I started wearing nail polish in the early eighties. I was in Phoenix and getting a divorce. My house had a yard filled with lush St. Augustine grass that was suddenly being invaded by clumps of crab grass. I took a trowel and out I went to do battle with the crab grass, attacking it as an alternative to physically assaulting my soon-to-be ex. I won the battle that day, but my fingernails were a mess. It happened that I had an insurance event that evening at Pinnacle Peak, so late in the afternoon, I had a quickie professional manicure. It was done quickly and it was gone the same way because it turns out my nails to not react well to regular nail polish.
Fast forward a decade or so. We were going to Ashland with a group of folks, and we declared one day as a spa day. And that’s where I met gel nail polish, the kind you have to soak off. My favorite color is red, so Big Apple Red was my shade of choice. And miracle of miracles, it stayed on. My nails didn’t collapse and peel underneath. And all these years later, Big Apple Red is still “it” as far as I’m concerned.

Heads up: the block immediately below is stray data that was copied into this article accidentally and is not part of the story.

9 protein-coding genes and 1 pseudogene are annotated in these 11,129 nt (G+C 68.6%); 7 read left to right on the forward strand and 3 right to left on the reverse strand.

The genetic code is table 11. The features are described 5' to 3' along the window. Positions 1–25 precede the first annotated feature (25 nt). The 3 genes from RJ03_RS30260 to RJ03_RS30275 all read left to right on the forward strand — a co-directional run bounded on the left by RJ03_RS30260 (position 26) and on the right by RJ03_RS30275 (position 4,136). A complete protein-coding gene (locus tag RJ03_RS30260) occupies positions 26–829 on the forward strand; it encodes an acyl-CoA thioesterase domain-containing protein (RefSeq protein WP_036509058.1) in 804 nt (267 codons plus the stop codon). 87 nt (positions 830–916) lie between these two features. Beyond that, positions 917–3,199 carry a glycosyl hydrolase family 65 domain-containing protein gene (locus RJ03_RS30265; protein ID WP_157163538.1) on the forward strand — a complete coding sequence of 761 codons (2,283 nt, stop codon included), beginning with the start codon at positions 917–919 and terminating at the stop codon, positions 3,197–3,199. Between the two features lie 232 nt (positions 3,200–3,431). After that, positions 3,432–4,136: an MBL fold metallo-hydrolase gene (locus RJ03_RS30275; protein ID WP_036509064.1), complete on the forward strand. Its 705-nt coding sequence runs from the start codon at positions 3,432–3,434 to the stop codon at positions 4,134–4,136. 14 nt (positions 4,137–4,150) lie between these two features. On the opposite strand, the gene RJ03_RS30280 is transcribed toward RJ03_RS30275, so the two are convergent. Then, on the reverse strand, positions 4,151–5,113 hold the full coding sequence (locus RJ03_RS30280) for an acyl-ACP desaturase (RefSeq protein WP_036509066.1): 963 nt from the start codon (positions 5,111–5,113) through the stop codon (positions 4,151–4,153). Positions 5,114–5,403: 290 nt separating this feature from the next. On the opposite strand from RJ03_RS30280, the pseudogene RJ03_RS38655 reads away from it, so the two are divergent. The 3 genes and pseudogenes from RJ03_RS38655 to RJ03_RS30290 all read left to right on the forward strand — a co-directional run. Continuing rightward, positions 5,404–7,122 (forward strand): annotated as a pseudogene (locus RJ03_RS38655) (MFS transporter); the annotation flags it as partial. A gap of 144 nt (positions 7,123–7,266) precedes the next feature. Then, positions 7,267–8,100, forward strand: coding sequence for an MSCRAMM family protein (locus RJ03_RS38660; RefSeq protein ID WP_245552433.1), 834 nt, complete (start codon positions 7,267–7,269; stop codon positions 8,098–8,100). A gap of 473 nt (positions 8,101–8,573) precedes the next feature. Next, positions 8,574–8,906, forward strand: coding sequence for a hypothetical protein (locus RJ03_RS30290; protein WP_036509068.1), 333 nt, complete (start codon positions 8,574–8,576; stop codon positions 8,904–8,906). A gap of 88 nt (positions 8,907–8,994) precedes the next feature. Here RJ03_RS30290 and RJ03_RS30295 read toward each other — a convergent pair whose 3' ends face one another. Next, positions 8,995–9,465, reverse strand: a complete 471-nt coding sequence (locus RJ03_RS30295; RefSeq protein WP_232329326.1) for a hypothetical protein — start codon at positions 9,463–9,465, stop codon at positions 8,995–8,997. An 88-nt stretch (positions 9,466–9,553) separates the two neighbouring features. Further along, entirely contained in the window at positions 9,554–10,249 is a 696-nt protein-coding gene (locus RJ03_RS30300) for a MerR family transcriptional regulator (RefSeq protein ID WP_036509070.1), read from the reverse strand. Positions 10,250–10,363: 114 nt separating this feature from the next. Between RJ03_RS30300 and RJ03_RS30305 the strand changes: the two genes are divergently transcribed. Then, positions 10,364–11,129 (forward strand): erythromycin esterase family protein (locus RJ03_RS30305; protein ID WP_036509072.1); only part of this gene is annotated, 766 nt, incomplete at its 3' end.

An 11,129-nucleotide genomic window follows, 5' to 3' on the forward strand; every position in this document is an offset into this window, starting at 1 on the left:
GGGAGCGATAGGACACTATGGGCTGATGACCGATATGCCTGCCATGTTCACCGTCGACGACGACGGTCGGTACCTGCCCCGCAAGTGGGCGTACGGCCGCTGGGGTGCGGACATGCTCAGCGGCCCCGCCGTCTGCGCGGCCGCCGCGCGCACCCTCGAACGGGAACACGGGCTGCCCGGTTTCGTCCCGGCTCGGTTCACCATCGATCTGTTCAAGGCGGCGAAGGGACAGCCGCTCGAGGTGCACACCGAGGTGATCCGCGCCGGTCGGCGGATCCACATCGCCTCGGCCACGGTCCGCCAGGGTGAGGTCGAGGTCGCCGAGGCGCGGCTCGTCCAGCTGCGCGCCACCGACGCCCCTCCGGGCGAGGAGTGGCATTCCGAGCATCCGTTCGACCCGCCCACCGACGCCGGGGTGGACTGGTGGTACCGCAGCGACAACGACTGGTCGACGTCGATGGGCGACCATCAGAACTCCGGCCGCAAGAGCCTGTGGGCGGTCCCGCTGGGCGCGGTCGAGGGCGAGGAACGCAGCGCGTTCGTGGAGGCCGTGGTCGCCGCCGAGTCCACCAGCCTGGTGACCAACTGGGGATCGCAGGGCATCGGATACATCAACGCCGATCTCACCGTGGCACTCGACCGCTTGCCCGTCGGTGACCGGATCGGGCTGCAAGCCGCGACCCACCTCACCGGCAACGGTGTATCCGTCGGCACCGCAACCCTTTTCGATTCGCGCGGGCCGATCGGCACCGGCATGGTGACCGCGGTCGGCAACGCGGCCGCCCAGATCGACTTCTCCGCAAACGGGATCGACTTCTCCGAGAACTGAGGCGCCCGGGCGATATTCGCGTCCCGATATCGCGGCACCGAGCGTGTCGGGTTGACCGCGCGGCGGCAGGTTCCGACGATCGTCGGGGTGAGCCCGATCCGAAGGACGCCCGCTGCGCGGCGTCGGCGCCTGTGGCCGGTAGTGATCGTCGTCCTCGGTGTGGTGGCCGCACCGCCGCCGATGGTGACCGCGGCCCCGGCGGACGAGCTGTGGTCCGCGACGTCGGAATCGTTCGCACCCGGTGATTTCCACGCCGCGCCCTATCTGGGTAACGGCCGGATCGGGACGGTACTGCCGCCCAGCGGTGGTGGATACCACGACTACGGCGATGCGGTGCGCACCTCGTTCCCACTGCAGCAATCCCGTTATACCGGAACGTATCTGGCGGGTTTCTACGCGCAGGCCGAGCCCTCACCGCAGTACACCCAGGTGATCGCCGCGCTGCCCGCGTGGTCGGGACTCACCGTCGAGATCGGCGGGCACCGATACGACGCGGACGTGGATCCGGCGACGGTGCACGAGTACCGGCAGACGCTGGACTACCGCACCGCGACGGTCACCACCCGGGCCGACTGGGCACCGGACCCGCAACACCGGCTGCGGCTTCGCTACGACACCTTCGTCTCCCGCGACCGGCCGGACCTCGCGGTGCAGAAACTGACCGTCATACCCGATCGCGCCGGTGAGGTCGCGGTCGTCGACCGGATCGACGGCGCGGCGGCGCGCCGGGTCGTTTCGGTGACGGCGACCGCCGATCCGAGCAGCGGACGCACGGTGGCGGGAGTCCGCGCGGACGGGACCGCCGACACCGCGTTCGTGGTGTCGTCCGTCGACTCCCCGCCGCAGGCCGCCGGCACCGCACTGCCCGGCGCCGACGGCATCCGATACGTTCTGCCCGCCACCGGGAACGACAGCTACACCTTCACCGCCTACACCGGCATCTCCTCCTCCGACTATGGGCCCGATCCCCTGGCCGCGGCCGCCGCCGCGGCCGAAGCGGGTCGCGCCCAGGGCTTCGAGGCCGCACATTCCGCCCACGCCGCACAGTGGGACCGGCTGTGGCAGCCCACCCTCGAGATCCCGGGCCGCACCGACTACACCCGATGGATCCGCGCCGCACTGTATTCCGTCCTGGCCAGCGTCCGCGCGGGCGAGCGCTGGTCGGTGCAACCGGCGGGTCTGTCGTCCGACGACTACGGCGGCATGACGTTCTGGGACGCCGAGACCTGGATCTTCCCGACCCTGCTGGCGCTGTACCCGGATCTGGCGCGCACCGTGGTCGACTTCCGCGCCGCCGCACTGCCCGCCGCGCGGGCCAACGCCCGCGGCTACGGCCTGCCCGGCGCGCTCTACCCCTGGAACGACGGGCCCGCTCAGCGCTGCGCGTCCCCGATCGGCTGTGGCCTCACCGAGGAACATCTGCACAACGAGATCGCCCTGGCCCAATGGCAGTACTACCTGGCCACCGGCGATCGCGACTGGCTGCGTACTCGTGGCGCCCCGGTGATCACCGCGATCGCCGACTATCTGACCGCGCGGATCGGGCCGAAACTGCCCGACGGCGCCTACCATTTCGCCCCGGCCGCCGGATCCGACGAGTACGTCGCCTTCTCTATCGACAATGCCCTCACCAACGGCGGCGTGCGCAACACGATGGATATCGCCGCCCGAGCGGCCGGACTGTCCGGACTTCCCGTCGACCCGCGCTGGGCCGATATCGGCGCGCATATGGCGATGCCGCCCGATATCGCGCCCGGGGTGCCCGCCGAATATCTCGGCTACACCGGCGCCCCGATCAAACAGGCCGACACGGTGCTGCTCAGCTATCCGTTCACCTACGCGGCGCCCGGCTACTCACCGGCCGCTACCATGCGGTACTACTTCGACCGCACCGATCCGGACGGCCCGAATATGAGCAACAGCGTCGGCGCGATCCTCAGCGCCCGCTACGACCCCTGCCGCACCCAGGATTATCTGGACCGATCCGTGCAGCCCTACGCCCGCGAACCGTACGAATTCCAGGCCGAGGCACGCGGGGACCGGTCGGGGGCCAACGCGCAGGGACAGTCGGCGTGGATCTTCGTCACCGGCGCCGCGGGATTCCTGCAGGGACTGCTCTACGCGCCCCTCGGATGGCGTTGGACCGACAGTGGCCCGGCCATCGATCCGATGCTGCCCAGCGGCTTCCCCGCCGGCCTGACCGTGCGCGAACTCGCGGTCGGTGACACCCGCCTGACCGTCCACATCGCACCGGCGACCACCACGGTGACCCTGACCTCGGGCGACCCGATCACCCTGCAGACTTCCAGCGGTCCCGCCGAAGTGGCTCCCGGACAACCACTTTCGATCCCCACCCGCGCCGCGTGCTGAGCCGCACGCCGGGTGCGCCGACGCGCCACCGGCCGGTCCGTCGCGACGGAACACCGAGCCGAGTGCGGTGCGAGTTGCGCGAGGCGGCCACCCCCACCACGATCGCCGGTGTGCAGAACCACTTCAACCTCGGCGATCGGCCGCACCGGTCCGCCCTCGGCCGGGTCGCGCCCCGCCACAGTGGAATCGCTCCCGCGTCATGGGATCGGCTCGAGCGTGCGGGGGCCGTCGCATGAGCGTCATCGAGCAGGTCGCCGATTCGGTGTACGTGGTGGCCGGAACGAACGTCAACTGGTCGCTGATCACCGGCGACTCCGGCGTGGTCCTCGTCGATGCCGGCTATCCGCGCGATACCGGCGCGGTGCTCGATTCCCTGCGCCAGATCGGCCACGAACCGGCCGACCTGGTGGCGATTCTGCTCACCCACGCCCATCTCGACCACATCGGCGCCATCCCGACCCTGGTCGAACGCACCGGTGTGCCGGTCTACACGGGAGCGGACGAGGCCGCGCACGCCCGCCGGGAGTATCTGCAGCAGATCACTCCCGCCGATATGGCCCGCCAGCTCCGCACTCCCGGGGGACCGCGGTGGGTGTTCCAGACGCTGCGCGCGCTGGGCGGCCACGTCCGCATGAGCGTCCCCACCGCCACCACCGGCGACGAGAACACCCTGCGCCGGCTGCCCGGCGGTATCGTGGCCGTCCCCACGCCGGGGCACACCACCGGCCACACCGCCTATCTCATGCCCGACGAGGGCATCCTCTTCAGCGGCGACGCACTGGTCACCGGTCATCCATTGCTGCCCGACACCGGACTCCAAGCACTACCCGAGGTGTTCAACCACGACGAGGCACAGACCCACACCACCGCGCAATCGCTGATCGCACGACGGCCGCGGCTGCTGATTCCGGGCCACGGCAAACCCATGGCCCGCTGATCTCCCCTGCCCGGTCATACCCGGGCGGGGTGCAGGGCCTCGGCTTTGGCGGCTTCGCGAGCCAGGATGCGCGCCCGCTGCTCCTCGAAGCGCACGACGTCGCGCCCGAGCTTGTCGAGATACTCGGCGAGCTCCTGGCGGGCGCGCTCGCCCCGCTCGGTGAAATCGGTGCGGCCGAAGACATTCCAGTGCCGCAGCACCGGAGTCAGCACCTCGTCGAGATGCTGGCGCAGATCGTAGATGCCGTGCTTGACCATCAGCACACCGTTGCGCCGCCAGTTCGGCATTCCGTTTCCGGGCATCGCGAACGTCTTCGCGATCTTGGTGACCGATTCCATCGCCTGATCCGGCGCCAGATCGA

For years now, my manicures have been done by Andy’s Nails here in Bellevue. A couple of years ago, Andy introduced me to a dipping style of acrylic. SNS maybe? The thing I like best about the combo acrylic/gel manicures is that the nails don’t chip. Occasionally after a week or two one will come off, but if you’re lucky enough to be married to a retired engineer armed with super glue, they can often be reattached. (By the way, did you know that super glue was invented for use in surgical situations?)
So yesterday and the day before I had nail events. I lost one one afternoon and another yesterday afternoon. They were on the kitchen table, awaiting reattachment, when I started dinner. At the end of dinner, I discovered that instead of two missing polish on two fingers, I was missing three.